And so, to the interior – ostensibly the 3 GT’s real reason for being. And my oh my, it is spacious. Except for the raised seating position, the front accommodation is pure 3-Series, which is no bad thing: decent ergonomics, a screen-based interface and an execution that’s smart and upmarket without allowing ostentation to get in the way of functionality.

But it’s the rear seating that tells the 3 GT story. The impression is of space in the limousine category, more Five or even Seven than Three. There’s a business class ambience to the design that mitigates a little against the 3 GT’s intended family use, but that won’t phase the junior brigade.

As for the boot, the 520 litres on offer is presented as a large, deep and useful space, accessible via a wide-opening tailgate that can be remotely operated. You can even use a foot gesture under the rear bumper to trigger the opening action – useful if you’ve got your hands full of shopping bags.

So, the GT certainly delivers in terms of space and utility. And it does so without losing sight of the need to still offer the kind of upper-crust comfort and convenience levels a premium brand like BMW is reputed for.

However, in this instance, dynamic expectations are equally high. The 3-Series has an enviable reputation for athletic prowess that extends across the range – and should, therefore, hold true in the case of the Gran Turismo line, too. In fact, to me, even the GT badge suggests a measure of dynamic capability.

For now, the 3 GT is offered with a choice of three petrol and a single turbodiesel engine. The petrol line-up comprises a 320i, a 328i and the range-topping 335i. Buyers get to choose between a six-speed manual and an eight-speed auto gearbox.

But the most likely candidate for best-seller status will be the 320d turbodiesel. Part of the reason is a maximum output of 135 kW combined with a torque peak of 380 Nm. Those figures are impressive for a compact oil burner, but not exactly in the sports car league.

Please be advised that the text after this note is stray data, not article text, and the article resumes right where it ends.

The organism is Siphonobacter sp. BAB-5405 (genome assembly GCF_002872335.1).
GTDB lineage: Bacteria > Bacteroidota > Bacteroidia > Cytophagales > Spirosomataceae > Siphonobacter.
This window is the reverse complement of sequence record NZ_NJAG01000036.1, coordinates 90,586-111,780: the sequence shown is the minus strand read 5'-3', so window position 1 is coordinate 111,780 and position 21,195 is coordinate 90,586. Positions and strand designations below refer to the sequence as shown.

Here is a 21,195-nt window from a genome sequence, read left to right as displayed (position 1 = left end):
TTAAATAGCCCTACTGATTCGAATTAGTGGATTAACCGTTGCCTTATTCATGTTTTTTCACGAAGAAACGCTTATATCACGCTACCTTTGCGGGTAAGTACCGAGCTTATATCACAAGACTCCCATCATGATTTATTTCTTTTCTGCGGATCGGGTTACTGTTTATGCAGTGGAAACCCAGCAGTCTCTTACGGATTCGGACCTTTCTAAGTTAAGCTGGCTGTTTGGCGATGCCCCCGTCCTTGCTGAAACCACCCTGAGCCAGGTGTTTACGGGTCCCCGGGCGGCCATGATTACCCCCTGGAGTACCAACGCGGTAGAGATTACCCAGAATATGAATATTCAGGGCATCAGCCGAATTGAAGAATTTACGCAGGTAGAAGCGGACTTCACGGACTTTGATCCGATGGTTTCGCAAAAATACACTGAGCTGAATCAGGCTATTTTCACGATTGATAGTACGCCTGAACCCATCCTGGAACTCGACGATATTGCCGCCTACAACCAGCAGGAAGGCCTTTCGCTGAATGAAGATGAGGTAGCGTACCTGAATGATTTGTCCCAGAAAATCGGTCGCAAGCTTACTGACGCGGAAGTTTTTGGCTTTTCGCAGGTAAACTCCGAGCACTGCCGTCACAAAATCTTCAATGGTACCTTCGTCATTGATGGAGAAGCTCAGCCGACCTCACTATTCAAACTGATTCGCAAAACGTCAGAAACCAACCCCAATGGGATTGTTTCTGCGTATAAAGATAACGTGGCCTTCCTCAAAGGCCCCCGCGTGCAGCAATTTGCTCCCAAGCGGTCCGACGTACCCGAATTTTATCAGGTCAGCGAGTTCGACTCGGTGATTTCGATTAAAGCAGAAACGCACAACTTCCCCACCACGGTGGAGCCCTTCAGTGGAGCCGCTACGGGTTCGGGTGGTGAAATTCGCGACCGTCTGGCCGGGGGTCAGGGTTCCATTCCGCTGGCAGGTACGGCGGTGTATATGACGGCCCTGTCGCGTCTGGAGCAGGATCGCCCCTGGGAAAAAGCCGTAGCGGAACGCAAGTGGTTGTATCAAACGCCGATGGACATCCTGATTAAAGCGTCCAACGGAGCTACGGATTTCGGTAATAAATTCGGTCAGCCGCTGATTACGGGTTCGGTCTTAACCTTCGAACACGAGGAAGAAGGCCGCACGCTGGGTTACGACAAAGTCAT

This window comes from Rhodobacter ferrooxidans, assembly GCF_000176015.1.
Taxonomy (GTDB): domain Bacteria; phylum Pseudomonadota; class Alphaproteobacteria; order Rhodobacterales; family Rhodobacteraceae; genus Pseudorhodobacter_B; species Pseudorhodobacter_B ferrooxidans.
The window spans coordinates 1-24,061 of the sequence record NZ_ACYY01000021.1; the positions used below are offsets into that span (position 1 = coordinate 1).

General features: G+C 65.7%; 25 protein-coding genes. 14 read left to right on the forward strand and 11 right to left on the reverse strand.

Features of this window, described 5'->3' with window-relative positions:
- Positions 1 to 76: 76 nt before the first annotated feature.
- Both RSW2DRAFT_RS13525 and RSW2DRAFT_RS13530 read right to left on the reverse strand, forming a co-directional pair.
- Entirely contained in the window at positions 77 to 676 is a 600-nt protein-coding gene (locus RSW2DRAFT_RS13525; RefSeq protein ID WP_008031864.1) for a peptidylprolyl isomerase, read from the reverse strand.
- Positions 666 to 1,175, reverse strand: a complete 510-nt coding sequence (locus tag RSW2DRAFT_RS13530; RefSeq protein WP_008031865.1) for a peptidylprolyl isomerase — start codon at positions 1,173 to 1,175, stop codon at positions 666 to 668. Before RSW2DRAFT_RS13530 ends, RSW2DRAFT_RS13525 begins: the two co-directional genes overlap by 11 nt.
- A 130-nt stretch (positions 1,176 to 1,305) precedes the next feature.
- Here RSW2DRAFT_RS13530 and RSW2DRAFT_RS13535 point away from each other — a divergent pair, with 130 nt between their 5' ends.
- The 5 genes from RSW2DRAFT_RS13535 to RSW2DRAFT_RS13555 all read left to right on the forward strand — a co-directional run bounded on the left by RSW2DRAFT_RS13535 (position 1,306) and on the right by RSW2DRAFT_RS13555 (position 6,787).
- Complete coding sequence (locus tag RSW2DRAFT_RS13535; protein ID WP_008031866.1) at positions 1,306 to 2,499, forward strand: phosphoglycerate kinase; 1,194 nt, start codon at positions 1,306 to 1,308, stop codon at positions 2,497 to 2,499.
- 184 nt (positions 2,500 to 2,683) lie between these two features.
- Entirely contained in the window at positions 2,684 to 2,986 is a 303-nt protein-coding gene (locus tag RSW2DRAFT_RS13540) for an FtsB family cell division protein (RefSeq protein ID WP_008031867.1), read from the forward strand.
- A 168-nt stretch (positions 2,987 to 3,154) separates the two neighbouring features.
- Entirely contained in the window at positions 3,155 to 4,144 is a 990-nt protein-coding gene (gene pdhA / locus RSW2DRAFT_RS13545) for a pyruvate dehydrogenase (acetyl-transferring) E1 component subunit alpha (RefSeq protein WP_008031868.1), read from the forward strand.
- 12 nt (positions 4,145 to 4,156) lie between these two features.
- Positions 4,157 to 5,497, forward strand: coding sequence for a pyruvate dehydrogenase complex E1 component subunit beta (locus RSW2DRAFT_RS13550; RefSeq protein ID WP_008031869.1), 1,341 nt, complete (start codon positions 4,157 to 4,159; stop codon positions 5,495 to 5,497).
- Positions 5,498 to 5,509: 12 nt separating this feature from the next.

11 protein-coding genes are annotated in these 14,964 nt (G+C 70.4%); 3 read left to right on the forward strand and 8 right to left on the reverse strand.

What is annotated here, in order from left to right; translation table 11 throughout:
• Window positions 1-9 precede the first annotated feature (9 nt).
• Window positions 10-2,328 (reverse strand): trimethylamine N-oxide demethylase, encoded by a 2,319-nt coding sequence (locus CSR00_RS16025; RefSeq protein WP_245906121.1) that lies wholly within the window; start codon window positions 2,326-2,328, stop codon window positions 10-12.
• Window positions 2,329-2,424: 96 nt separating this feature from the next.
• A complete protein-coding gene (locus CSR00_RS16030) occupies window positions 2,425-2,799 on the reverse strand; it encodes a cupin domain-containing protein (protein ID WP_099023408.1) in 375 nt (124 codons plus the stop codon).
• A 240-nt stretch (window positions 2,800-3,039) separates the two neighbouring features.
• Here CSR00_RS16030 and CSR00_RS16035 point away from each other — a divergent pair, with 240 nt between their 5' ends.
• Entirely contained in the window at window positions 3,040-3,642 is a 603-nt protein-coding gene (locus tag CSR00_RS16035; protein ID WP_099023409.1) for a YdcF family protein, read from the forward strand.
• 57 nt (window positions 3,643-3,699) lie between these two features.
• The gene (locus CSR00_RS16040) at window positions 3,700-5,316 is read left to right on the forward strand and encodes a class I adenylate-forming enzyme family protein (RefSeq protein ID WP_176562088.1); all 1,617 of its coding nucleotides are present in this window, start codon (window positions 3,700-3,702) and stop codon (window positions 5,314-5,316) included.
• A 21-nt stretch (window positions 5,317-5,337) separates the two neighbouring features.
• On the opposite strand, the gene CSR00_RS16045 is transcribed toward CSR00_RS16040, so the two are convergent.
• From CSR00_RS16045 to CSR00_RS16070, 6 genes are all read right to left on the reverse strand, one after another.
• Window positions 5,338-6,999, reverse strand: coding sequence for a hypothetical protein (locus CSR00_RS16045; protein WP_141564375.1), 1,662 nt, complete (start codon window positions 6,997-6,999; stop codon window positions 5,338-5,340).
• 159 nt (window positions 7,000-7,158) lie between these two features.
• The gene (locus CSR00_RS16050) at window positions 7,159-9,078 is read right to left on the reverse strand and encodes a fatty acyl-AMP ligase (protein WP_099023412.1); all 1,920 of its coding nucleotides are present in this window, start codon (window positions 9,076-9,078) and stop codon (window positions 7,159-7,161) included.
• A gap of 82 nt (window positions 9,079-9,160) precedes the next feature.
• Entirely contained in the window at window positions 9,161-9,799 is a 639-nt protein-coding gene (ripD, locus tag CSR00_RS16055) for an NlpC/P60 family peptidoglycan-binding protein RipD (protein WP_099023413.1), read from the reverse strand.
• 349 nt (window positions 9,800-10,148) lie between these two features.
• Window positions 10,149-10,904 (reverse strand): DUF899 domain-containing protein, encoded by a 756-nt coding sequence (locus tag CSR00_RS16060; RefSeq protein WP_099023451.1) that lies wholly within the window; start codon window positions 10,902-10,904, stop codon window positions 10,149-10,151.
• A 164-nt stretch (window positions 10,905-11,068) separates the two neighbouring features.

And yet, the good news is that even the 320d delivers on the performance front. The turbodiesel feels zesty and eager, with no lag to speak of, and the low-down slugging power of a steam train.

It’s probably best matched to the eight-speed auto, but with the proviso that the paddle shift option box is ticked – it really does add a satisfying edge to the driving experience. Select “Sport” mode and the cog swaps become incisive, even slightly percussive, accompanied by a satisfying, if understated, growl.

At 7.9 seconds, the 0-100km/h time is brisk enough, as is the 230km/h top speed. Perhaps even more telling is the car’s tractability – in fourth gear, it will zoom from 80 to 120km/h in just 6.5 seconds.

The biggest surprise is the handling of the car. Given that it is taller, and also larger in every other dimension than the low-slung Touring, and that it weighs 1,575kg, the GT provides a satisfyingly precise and poised driving experience.

The steering, while over-assisted at parking speeds, becomes more communicative as the speedometer needle moves around the dial, while the dialogue between chassis and driver is always unambiguous. The car feels majestic through smooth, fast sweeps, but is tidier than expected through tighter twists – not razor sharp, mind you, but certainly agile enough.

Put it this way: the 3 GT feels, reacts and communicates like a 3-Series. Yes, the crispness of the sedan may have been blunted slightly by the extra bulk, but it really is engaging to drive. And the driving modes, ranging from Sport to Eco, allow a measure of tailoring to match specific preferences or driving situations.

Given the combination of rocketing fuel prices and our rather flaccid economy, fuel consumption remains another key statistic. The 4.9 litres/100km claim for the combined cycle may be official, but it’s unlikely to be attained in real-world conditions.

Thus, depending on load, situation and driving style, the 320d GT’s appetite for 50ppm premium diesel is more likely to be in the 6 to 7 l/100km bracket in mixed conditions – still pretty good, given its particular combination of space, luxury and gusto.

That pretty much sums up the 3 GT as a whole, too: a car that ends up being more than the sum of its parts. Frankly, I was sceptical of the concept – and I still question just why SA motorists are so vehemently opposed to the contemporary station wagons.

The existence of the 3 GT proves, however, that the anti-estate trend isn’t unique to our shores, and that there is a wider demand for a vehicle that is perhaps more versatile than the more typical estate car configuration.

The 3-Series Gran Turismo is meant to fill the gap for those seeking 3-Series dynamics with more space and more versatility – and it does just that quite convincingly. It’s also handsome and more aesthetically cohesive than the 5 GT.

But will South Africans prefer it above a compact SUV like BMW’s own X1 or the Audi Q3? And to what extent will its unique FAV status be accepted in a notoriously conservative market? Only time will tell…DM

BMW 320d Gran Turismo

  • Engine In-line four-cylinder, 1 995 cc, turbodiesel
  • Gearbox Eight-speed automatic
  • Power 135 kW @ 4 000 rpm
  • Torque 275 Nm @ 1 750 rpm
  • 0-100 km/h 6.9 sec
  • Top speed 230 km/h (governed)
  • Fuel consumption 4.9 l/100 km (combined cycle)
  • CO2 emissions 119 g/km
  • Price R462 923 (before options)